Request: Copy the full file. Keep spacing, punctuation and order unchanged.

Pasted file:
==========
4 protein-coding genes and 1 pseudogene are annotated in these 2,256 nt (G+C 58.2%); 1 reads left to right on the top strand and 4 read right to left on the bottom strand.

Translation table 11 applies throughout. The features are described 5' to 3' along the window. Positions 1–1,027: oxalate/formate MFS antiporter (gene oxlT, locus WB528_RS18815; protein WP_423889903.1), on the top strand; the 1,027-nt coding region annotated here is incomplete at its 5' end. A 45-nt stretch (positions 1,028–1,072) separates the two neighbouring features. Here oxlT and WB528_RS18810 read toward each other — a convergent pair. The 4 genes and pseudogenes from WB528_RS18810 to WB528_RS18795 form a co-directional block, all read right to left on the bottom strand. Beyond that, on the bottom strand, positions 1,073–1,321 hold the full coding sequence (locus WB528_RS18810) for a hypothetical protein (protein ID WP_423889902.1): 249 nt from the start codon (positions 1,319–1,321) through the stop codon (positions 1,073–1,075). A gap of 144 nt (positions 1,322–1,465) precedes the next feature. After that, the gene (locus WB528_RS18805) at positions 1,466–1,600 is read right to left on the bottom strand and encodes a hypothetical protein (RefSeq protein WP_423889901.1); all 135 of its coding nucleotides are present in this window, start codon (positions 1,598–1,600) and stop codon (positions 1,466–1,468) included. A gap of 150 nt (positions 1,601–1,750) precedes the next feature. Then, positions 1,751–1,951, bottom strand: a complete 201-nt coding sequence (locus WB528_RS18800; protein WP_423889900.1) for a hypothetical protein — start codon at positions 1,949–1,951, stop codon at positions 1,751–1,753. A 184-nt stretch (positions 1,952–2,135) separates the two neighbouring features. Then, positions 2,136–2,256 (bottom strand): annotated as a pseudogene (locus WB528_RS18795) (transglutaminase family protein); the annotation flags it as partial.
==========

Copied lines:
4 protein-coding genes and 1 pseudogene are annotated in these 2,256 nt (G+C 58.2%); 1 reads left to right on the top strand and 4 read right to left on the bottom strand.

Translation table 11 applies throughout. The features are described 5' to 3' along the window. Positions 1–1,027: oxalate/formate MFS antiporter (gene oxlT, locus WB528_RS18815; protein WP_423889903.1), on the top strand; the 1,027-nt coding region annotated here is incomplete at its 5' end. A 45-nt stretch (positions 1,028–1,072) separates the two neighbouring features. Here oxlT and WB528_RS18810 read toward each other — a convergent pair. The 4 genes and pseudogenes from WB528_RS18810 to WB528_RS18795 form a co-directional block, all read right to left on the bottom strand. Beyond that, on the bottom strand, positions 1,073–1,321 hold the full coding sequence (locus WB528_RS18810) for a hypothetical protein (protein ID WP_423889902.1): 249 nt from the start codon (positions 1,319–1,321) through the stop codon (positions 1,073–1,075). A gap of 144 nt (positions 1,322–1,465) precedes the next feature. After that, the gene (locus WB528_RS18805) at positions 1,466–1,600 is read right to left on the bottom strand and encodes a hypothetical protein (RefSeq protein WP_423889901.1); all 135 of its coding nucleotides are present in this window, start codon (positions 1,598–1,600) and stop codon (positions 1,466–1,468) included. A gap of 150 nt (positions 1,601–1,750) precedes the next feature. Then, positions 1,751–1,951, bottom strand: a complete 201-nt coding sequence (locus WB528_RS18800; protein WP_423889900.1) for a hypothetical protein — start codon at positions 1,949–1,951, stop codon at positions 1,751–1,753. A 184-nt stretch (positions 1,952–2,135) separates the two neighbouring features. Then, positions 2,136–2,256 (bottom strand): annotated as a pseudogene (locus WB528_RS18795) (transglutaminase family protein); the annotation flags it as partial.